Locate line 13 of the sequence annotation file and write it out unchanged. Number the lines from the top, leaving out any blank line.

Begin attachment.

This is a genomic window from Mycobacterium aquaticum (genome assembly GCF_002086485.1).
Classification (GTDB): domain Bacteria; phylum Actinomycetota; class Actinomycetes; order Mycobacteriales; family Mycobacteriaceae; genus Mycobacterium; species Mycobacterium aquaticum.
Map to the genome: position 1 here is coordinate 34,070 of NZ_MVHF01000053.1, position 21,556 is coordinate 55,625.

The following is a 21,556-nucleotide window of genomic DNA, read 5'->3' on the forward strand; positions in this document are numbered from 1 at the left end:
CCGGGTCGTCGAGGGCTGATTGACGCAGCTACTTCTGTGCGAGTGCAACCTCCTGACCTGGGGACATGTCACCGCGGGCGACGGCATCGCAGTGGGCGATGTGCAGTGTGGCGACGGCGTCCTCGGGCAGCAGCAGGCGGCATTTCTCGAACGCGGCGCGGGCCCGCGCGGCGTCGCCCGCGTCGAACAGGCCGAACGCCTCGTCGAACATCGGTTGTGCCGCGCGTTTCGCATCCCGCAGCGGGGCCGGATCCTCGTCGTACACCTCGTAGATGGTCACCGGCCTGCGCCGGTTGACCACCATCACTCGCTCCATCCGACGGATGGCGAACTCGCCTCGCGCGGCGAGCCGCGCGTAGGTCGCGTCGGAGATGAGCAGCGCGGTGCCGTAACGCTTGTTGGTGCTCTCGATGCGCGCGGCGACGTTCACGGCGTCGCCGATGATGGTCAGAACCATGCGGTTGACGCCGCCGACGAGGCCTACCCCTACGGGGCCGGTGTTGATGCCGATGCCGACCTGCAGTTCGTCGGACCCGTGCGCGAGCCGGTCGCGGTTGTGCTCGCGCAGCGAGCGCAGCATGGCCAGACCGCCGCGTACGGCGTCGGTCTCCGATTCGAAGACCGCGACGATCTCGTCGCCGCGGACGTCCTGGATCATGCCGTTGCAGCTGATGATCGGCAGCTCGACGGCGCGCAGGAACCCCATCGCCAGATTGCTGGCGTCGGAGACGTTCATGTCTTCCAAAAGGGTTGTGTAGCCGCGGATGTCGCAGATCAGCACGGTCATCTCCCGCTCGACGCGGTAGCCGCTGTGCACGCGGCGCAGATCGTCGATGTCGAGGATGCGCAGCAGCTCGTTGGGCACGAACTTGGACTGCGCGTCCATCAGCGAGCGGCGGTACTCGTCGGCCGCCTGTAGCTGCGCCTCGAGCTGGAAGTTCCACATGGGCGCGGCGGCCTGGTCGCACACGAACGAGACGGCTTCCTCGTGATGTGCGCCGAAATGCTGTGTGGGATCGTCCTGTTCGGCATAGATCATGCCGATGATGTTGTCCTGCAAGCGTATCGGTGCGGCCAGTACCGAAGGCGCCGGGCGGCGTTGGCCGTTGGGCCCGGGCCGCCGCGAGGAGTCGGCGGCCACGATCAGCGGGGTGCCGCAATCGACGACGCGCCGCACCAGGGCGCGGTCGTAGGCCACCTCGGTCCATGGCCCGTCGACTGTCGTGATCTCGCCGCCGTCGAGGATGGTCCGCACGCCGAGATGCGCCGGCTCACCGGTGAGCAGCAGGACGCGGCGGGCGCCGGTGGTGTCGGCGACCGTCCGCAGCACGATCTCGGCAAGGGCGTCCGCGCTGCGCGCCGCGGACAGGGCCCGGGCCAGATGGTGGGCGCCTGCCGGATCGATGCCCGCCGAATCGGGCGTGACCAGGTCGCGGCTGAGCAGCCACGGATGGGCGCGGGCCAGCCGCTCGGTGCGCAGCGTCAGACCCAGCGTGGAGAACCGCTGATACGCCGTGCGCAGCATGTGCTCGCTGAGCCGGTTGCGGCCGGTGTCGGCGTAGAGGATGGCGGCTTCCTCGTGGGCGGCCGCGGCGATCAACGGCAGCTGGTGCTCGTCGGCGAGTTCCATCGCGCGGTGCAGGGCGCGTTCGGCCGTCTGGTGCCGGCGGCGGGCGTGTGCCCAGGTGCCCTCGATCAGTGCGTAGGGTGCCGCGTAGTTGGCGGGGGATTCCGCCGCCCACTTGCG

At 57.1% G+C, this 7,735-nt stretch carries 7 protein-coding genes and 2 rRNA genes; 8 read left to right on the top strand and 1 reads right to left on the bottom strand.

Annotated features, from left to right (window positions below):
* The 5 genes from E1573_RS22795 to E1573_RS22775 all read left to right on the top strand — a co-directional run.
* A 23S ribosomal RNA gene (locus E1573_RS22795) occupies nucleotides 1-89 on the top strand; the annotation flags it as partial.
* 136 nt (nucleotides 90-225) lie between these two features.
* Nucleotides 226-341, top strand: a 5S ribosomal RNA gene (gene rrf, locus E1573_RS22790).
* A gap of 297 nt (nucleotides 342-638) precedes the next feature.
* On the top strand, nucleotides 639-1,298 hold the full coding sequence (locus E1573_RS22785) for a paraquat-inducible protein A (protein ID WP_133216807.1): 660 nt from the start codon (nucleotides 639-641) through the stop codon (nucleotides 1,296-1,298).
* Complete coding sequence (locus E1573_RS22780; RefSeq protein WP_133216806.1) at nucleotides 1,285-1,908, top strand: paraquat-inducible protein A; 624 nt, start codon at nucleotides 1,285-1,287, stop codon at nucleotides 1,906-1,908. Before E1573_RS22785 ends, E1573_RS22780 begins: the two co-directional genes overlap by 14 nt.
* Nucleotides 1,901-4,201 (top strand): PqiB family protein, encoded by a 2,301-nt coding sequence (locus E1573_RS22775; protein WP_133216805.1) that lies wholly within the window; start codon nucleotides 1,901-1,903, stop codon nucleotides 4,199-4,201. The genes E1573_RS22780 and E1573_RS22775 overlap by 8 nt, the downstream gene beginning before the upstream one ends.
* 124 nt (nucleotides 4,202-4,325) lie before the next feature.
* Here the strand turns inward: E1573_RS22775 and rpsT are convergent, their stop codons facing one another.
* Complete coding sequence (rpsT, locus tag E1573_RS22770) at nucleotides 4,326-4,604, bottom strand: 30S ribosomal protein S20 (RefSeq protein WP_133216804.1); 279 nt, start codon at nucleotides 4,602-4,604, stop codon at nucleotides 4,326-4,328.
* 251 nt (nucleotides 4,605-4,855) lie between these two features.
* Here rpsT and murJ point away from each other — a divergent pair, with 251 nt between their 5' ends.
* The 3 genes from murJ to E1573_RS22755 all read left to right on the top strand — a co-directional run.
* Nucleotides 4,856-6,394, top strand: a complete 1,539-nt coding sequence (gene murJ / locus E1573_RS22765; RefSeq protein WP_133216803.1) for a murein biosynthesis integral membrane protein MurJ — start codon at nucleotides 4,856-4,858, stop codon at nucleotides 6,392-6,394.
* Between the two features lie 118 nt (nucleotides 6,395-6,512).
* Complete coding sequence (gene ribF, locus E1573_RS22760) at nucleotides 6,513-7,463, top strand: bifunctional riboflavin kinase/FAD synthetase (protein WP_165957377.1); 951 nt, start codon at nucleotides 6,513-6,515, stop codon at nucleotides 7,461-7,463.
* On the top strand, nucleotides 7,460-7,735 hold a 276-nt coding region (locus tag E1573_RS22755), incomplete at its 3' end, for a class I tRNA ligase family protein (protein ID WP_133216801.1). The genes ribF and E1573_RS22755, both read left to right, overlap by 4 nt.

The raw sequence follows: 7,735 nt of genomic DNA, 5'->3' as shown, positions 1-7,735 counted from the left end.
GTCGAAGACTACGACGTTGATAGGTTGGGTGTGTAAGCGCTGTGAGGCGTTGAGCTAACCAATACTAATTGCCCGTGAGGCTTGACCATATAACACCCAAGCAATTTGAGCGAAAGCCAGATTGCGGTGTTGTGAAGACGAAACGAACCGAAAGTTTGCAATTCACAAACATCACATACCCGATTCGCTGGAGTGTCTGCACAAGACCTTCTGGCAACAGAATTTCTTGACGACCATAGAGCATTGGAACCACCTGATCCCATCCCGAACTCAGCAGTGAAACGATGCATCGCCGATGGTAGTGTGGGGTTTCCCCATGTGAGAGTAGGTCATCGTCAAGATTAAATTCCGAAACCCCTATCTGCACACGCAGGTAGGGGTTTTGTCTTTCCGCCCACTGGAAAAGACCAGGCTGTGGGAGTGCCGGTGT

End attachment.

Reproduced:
* On the top strand, nucleotides 639-1,298 hold the full coding sequence (locus E1573_RS22785) for a paraquat-inducible protein A (protein ID WP_133216807.1): 660 nt from the start codon (nucleotides 639-641) through the stop codon (nucleotides 1,296-1,298).